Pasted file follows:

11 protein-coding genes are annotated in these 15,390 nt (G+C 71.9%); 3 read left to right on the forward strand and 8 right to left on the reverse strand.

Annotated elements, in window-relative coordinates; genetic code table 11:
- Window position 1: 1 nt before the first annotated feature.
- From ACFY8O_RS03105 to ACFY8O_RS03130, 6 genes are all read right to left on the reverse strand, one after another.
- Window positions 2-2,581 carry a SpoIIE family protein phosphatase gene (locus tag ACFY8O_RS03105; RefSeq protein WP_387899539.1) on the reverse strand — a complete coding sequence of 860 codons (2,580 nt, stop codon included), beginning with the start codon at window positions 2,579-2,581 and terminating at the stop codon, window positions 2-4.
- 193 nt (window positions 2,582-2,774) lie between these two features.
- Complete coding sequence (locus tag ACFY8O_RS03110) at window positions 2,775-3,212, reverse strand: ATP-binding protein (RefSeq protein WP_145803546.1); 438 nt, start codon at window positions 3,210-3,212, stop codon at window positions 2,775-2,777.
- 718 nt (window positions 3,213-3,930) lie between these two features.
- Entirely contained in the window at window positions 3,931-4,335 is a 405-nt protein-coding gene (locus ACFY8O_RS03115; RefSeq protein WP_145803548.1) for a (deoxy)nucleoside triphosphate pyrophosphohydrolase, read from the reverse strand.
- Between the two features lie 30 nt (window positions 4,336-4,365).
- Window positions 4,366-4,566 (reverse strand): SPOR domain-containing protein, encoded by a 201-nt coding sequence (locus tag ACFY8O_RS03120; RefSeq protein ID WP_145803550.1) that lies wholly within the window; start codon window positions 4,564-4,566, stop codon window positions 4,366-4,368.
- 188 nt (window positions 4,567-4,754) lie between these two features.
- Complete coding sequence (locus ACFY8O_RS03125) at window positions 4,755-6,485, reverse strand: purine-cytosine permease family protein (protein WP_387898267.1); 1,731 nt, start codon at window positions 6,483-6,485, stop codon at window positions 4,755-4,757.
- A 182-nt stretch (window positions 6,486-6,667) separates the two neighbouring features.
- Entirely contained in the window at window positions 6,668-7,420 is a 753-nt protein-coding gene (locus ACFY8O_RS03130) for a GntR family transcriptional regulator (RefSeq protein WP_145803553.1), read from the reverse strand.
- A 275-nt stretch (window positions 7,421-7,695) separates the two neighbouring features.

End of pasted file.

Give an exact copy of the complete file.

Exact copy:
11 protein-coding genes are annotated in these 15,390 nt (G+C 71.9%); 3 read left to right on the forward strand and 8 right to left on the reverse strand.

Annotated elements, in window-relative coordinates; genetic code table 11:
- Window position 1: 1 nt before the first annotated feature.
- From ACFY8O_RS03105 to ACFY8O_RS03130, 6 genes are all read right to left on the reverse strand, one after another.
- Window positions 2-2,581 carry a SpoIIE family protein phosphatase gene (locus tag ACFY8O_RS03105; RefSeq protein WP_387899539.1) on the reverse strand — a complete coding sequence of 860 codons (2,580 nt, stop codon included), beginning with the start codon at window positions 2,579-2,581 and terminating at the stop codon, window positions 2-4.
- 193 nt (window positions 2,582-2,774) lie between these two features.
- Complete coding sequence (locus tag ACFY8O_RS03110) at window positions 2,775-3,212, reverse strand: ATP-binding protein (RefSeq protein WP_145803546.1); 438 nt, start codon at window positions 3,210-3,212, stop codon at window positions 2,775-2,777.
- 718 nt (window positions 3,213-3,930) lie between these two features.
- Entirely contained in the window at window positions 3,931-4,335 is a 405-nt protein-coding gene (locus ACFY8O_RS03115; RefSeq protein WP_145803548.1) for a (deoxy)nucleoside triphosphate pyrophosphohydrolase, read from the reverse strand.
- Between the two features lie 30 nt (window positions 4,336-4,365).
- Window positions 4,366-4,566 (reverse strand): SPOR domain-containing protein, encoded by a 201-nt coding sequence (locus tag ACFY8O_RS03120; RefSeq protein ID WP_145803550.1) that lies wholly within the window; start codon window positions 4,564-4,566, stop codon window positions 4,366-4,368.
- 188 nt (window positions 4,567-4,754) lie between these two features.
- Complete coding sequence (locus ACFY8O_RS03125) at window positions 4,755-6,485, reverse strand: purine-cytosine permease family protein (protein WP_387898267.1); 1,731 nt, start codon at window positions 6,483-6,485, stop codon at window positions 4,755-4,757.
- A 182-nt stretch (window positions 6,486-6,667) separates the two neighbouring features.
- Entirely contained in the window at window positions 6,668-7,420 is a 753-nt protein-coding gene (locus ACFY8O_RS03130) for a GntR family transcriptional regulator (RefSeq protein WP_145803553.1), read from the reverse strand.
- A 275-nt stretch (window positions 7,421-7,695) separates the two neighbouring features.